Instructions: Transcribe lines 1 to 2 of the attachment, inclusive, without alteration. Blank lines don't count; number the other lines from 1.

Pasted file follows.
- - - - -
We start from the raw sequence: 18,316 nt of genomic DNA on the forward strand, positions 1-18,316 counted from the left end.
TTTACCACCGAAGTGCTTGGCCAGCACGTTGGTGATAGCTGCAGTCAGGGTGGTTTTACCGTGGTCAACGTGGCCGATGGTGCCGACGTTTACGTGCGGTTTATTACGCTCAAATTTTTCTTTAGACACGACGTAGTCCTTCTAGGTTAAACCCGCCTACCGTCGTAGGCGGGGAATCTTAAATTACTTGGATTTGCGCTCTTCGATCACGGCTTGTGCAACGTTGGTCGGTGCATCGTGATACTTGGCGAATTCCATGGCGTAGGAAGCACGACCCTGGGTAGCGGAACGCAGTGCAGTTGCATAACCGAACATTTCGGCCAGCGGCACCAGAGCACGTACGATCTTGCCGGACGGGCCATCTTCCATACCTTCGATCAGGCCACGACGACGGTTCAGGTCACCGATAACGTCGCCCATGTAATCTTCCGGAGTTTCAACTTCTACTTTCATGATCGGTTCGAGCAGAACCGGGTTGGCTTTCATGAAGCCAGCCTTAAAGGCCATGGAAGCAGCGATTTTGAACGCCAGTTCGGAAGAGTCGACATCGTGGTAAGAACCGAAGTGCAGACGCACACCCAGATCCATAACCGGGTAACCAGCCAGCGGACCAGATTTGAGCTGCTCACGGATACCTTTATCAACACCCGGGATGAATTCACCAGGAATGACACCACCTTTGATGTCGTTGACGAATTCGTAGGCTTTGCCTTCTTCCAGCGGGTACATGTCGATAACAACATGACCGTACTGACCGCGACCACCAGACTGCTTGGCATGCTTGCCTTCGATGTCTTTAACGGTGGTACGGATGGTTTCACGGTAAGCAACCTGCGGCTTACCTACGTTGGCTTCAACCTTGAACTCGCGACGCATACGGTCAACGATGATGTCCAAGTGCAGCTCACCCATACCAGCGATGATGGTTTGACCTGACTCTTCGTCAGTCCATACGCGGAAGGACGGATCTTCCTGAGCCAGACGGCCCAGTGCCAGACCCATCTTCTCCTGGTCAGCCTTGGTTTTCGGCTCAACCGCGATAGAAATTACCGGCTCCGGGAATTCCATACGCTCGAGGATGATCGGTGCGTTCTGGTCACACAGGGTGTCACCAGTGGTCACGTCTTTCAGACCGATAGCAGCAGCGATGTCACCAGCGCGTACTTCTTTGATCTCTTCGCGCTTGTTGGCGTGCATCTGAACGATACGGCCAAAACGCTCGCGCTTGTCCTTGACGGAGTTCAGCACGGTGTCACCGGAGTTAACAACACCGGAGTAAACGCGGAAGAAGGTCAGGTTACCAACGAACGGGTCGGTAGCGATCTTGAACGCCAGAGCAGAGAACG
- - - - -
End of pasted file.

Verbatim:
We start from the raw sequence: 18,316 nt of genomic DNA on the forward strand, positions 1-18,316 counted from the left end.
TTTACCACCGAAGTGCTTGGCCAGCACGTTGGTGATAGCTGCAGTCAGGGTGGTTTTACCGTGGTCAACGTGGCCGATGGTGCCGACGTTTACGTGCGGTTTATTACGCTCAAATTTTTCTTTAGACACGACGTAGTCCTTCTAGGTTAAACCCGCCTACCGTCGTAGGCGGGGAATCTTAAATTACTTGGATTTGCGCTCTTCGATCACGGCTTGTGCAACGTTGGTCGGTGCATCGTGATACTTGGCGAATTCCATGGCGTAGGAAGCACGACCCTGGGTAGCGGAACGCAGTGCAGTTGCATAACCGAACATTTCGGCCAGCGGCACCAGAGCACGTACGATCTTGCCGGACGGGCCATCTTCCATACCTTCGATCAGGCCACGACGACGGTTCAGGTCACCGATAACGTCGCCCATGTAATCTTCCGGAGTTTCAACTTCTACTTTCATGATCGGTTCGAGCAGAACCGGGTTGGCTTTCATGAAGCCAGCCTTAAAGGCCATGGAAGCAGCGATTTTGAACGCCAGTTCGGAAGAGTCGACATCGTGGTAAGAACCGAAGTGCAGACGCACACCCAGATCCATAACCGGGTAACCAGCCAGCGGACCAGATTTGAGCTGCTCACGGATACCTTTATCAACACCCGGGATGAATTCACCAGGAATGACACCACCTTTGATGTCGTTGACGAATTCGTAGGCTTTGCCTTCTTCCAGCGGGTACATGTCGATAACAACATGACCGTACTGACCGCGACCACCAGACTGCTTGGCATGCTTGCCTTCGATGTCTTTAACGGTGGTACGGATGGTTTCACGGTAAGCAACCTGCGGCTTACCTACGTTGGCTTCAACCTTGAACTCGCGACGCATACGGTCAACGATGATGTCCAAGTGCAGCTCACCCATACCAGCGATGATGGTTTGACCTGACTCTTCGTCAGTCCATACGCGGAAGGACGGATCTTCCTGAGCCAGACGGCCCAGTGCCAGACCCATCTTCTCCTGGTCAGCCTTGGTTTTCGGCTCAACCGCGATAGAAATTACCGGCTCCGGGAATTCCATACGCTCGAGGATGATCGGTGCGTTCTGGTCACACAGGGTGTCACCAGTGGTCACGTCTTTCAGACCGATAGCAGCAGCGATGTCACCAGCGCGTACTTCTTTGATCTCTTCGCGCTTGTTGGCGTGCATCTGAACGATACGGCCAAAACGCTCGCGCTTGTCCTTGACGGAGTTCAGCACGGTGTCACCGGAGTTAACAACACCGGAGTAAACGCGGAAGAAGGTCAGGTTACCAACGAACGGGTCGGTAGCGATCTTGAACGCCAGAGCAGAGAACG